By: Thomas Kohout
Thomas J. LeBlanc, PhD, stepped to the lectern at center stage in the Charles E. Smith Center for his inauguration as the George Washington University’s (GW) 17th president on Nov. 13. The event marked just the sixth time in the last 90 years that GW has celebrated the installation of a new university leader.
“The leadership to which we aspire has four key dimensions,” LeBlanc said in his inaugural address. “We must be grounded in active scholarship. We must be comprehensive. We must be global. And we must aim to achieve excellence and preeminence in everything we do.”
LeBlanc was introduced by former U.S. Secretary of Health and Human Services Donna Shalala, who was president of the University of Miami when LeBlanc served as executive vice president and provost. She lauded him for his strategic leadership skills. Nelson A. Carbonell Jr., BS ’85, chair of the GW Board of Trustees, followed the introduction with the presentation of the president’s medallion and his charge.
“I charge you to take your keen understanding of history, your great appreciation for the academic vocation, your knowledge of the world, your sense of humor, your love of learning, and your personal integrity and combine them all for the benefit of this honorable, now nearly 200-year-old university,” Carbonell said.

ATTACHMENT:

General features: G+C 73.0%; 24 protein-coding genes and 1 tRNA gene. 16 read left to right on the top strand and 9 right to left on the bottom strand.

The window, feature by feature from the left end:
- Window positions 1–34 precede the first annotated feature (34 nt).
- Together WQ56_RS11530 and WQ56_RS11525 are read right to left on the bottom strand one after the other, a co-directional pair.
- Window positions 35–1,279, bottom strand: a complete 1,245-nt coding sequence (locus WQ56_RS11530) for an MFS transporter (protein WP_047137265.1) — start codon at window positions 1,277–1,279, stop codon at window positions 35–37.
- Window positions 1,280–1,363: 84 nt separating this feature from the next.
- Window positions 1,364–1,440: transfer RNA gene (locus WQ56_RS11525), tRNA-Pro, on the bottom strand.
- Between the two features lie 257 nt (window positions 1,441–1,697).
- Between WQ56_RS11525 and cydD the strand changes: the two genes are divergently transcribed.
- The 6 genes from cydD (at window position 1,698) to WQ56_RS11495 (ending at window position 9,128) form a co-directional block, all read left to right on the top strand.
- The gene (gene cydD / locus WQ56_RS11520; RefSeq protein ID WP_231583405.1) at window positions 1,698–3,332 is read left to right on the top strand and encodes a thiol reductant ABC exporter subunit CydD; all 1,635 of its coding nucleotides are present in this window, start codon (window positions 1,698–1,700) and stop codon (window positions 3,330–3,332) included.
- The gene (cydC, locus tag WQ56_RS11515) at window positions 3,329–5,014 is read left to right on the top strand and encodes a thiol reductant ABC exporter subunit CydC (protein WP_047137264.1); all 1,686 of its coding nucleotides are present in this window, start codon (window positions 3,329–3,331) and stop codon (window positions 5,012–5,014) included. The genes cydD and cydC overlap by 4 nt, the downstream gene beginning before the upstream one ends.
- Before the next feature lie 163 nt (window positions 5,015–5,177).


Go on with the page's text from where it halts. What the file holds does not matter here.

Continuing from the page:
Leading up to the inauguration, LeBlanc spent his early months on the job touring campus and meeting with students, staff, alumni, and the leadership and faculty of each of the university’s schools and campuses. During those early visits, LeBlanc shared the aspirations he noted in his inaugural address about the university being a comprehensive, global research university that aims for excellence and preeminence.
During his Sept. 1 visit to the GW School of Medicine and Health Sciences, LeBlanc explained, “Every one of those words is important to our mission.” The professor of computer science and electrical and computer engineering by training added, “I chose each of those words, not because they make a nice slogan, but because I know how to measure progress on [them]. … I am big on data.”
Central to his mission of growing GW’s stature as a comprehensive research institution, LeBlanc told SMHS senior leadership, deans, and department chairs that to be a serious university moving forward means being strong in the biomedical and health sciences. “We cannot aspire to preeminence without a strong [School of Medicine and Health Sciences], he said.”
He outlined five areas on which he intends to focus in the early years of his presidency, from improving the undergraduate experience to evaluating the university’s resource-raising abilities and engagement with alumni. Advancing the research enterprise will serve as another critical focal point, as will enhancing the relationship between SMHS and its clinical partners, the GW Medical Faculty Associates and GW Hospital. And finally, LeBlanc said, redefining the GW institutional culture will round out those early objectives.
“We can do anything we choose,” LeBlanc said during his inaugural address, “but we can’t do everything we choose. So, let us choose boldly, but also choose wisely. To commit to scholarship. To be comprehensive. To be global. To aspire to preeminence. These are our goals.”